Rebecca Seamons and fiancé Russell Tucker
are looking for their second investment property after a successful investment in Mt Druitt, close to Blacktown in Sydney. Their Mt Druitt property is currently positively geared and has seen a $50,000 capital gain over the last two years, going from $198,000 when they bought it to around $245,000 now. They are hoping to
match this level of growth in their
Rebecca and Russell believe fellow Blacktown suburb Schofields could have the potential for decent capital growth and high yields. “We’re thinking about it because
Schofields has recently undergone a major refurbishment on its train station. To us, it looks like they will be developing it into a bit of a hub over the longer term and it’s also not that far from Rouse Hill, Quakers Hill, Stanhope Gardens and Acacia Gardens – all quite wealthy areas,” says Rebecca. She adds that they find Schofields particularly appealing because of its large block sizes. “If the investment turns out well, we might be interested in doing a development on the land in the future, so that makes the area appealing,” she says.
THE SUBURB’S STATS
Days on market:.................................80
Auction clearance rate:....................80%
Average vendor discount:.............. 6.1%
Stock on market:...............................1.15%
Source: DSRscore.com.au, May 2012
A 3-bedroom house around the mark of $300,000 to $400,000.
Rebecca and Russell want the property to become positively geared and hope that it will grow in value enough to help further purchases down the line. Cash flow remains their biggest priority.
Jeremy Sheppard, Redwerks research director.
Jeremy gets to grips with the future indicators for Schofields. The way he sees it, properties there might have decent capital growth prospects, but because of the price, these properties might not provide the level of cash flow Rebecca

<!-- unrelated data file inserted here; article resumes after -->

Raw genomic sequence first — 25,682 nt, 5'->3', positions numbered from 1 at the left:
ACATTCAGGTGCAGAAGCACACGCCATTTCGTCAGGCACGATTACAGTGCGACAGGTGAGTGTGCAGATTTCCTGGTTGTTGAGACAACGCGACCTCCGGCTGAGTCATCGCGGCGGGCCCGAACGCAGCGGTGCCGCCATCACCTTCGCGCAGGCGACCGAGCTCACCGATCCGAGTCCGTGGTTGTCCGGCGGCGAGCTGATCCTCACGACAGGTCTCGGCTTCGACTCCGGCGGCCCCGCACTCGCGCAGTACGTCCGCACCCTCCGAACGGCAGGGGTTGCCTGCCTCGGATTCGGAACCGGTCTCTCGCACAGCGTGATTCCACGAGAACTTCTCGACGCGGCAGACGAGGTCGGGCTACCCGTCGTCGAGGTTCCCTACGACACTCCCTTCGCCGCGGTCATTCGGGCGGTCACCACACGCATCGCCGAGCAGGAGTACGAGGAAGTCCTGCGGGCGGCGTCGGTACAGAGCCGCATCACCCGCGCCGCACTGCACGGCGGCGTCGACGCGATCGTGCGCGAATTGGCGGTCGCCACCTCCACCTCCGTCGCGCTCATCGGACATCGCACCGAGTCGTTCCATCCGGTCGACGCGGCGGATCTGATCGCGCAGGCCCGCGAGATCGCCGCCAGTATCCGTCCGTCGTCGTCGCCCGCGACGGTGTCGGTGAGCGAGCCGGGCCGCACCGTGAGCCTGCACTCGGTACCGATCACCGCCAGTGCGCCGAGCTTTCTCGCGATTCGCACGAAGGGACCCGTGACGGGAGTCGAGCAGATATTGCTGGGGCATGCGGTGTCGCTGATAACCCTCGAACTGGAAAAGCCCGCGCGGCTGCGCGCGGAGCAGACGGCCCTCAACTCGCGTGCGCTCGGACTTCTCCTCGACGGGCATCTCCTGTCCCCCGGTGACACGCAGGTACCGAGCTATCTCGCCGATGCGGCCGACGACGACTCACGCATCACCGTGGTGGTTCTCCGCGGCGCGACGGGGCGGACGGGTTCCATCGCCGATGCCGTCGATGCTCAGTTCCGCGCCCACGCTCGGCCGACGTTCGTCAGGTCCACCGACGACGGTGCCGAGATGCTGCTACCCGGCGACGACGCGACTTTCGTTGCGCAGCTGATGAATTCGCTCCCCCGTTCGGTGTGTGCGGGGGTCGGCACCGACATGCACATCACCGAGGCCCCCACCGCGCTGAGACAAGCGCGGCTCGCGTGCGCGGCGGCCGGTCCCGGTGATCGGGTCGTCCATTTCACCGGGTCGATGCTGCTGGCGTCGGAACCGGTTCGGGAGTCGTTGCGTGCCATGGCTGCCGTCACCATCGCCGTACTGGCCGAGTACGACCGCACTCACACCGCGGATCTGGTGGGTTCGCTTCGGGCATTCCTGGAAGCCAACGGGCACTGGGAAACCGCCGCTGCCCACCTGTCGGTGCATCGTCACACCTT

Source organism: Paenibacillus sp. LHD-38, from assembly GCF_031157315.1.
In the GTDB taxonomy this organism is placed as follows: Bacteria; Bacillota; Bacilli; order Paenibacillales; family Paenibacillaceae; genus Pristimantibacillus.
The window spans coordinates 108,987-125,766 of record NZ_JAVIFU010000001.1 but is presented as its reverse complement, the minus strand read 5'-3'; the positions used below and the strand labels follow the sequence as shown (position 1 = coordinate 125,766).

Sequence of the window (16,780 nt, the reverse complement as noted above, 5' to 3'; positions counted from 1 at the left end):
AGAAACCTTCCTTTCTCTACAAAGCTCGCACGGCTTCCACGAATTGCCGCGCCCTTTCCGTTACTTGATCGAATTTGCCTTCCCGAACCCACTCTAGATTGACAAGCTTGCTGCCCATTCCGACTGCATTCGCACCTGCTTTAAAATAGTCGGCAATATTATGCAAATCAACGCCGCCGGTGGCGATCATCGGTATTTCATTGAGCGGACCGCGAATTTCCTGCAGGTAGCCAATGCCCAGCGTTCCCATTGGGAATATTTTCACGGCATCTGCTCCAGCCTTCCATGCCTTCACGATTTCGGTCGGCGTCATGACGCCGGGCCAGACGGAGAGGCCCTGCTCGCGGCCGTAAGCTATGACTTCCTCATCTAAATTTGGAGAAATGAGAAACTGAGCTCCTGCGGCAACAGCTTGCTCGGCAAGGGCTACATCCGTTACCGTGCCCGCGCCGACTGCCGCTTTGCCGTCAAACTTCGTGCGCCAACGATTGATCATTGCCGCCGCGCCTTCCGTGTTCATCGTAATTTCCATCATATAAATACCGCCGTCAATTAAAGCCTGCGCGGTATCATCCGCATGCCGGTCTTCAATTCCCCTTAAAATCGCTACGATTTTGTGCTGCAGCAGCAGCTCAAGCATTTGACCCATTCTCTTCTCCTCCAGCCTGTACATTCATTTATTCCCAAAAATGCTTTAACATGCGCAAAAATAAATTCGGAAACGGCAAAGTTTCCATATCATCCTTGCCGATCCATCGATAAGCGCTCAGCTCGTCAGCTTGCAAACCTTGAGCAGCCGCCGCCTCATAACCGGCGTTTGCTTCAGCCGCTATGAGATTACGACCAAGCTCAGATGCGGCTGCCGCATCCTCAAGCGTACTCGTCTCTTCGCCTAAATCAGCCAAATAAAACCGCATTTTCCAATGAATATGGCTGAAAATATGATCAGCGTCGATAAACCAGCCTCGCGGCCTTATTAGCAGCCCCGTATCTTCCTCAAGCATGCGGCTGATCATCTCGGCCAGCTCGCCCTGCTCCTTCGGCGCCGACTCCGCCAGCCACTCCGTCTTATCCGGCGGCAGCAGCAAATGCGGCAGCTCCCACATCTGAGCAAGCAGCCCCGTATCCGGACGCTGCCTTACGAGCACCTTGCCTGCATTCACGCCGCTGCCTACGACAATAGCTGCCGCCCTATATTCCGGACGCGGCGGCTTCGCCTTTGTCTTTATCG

and Russell were looking for. “The Schofield housing market is a healthy one to invest in. There is good demand and limited supply to support some decent capital growth in this market. However, without adding value via renovation or development, a normal house in this market could be a drain on cash flow,” he says. He cites the area’s yield as a telling sign of what the couple can expect. “The yield is 4.82%. This is slightly better than the benchmark for houses, but is nothing to write home about. In fact, unless the couple were to find money for a granny flat or a renovation, the property will definitely be negatively geared on a typical 80% loan to value ratio, based on purchase price. “Given that the investors are concerned about cash flow this statistic could be a sticking point. However, there are quite often opportunities available that don’t match the norm for the market. A good hunt and some patience could uncover a gem,” he says. Aside from yield, Jeremy says that the suburb’s other
indicators all stack up well. “The DOM (days on market) was 80, which is considerably better than the median for the country for May which was 124. This means that there is some pressure on buyers to move quickly when a property
becomes available. Our investors should therefore have finance pre-approved to be competitive. “The auction clearance rate is also at 80.7% which is one of the stand-out statistics for this market. It shows there is some decent competition among buyers resulting in more sales than pass-ins at auction. The volume of auction sales is also a good sign. It means sales agents recognise the market is strong enough to warrant sale by auction.” Jeremy reports that the average vendor discount is a little high at 6.1%, but with uncertainty in global economies, he believes that the discounting required to get a sale across the country has been a little higher than
usual. This means that even though 6.1% is above the benchmark of 5%, it is still a good figure. With a May vacancy rate of 2.29%, Jeremy believes the couple shouldn’t have to wait too long to find a tenant. He is also quick to point out that the vacancy rates for May and April were both the highest vacancy rates for the Schofields market over the last year. “With only two months of slightly higher vacancy rates it’s hard to say if this is a blimp on the radar or a return to more balanced conditions for renters. For most of the last year the vacancy rate has been in the very good range.” Finally, Jeremy looks at the amount of stock on market. “The SOM as a percentage of property in this market is at 1.15%. This is a standout statistic for this market. This means you have to walk past a lot of properties before you find a ‘for sale’ sign.
While demand for property in this area remains good and supply is depressed, there is pressure for prices to rise.”
Although Jeremy believes Schofields would be a decent destination for capital growth, he says the couple might want to consider another area if high cash flow is their biggest priority.
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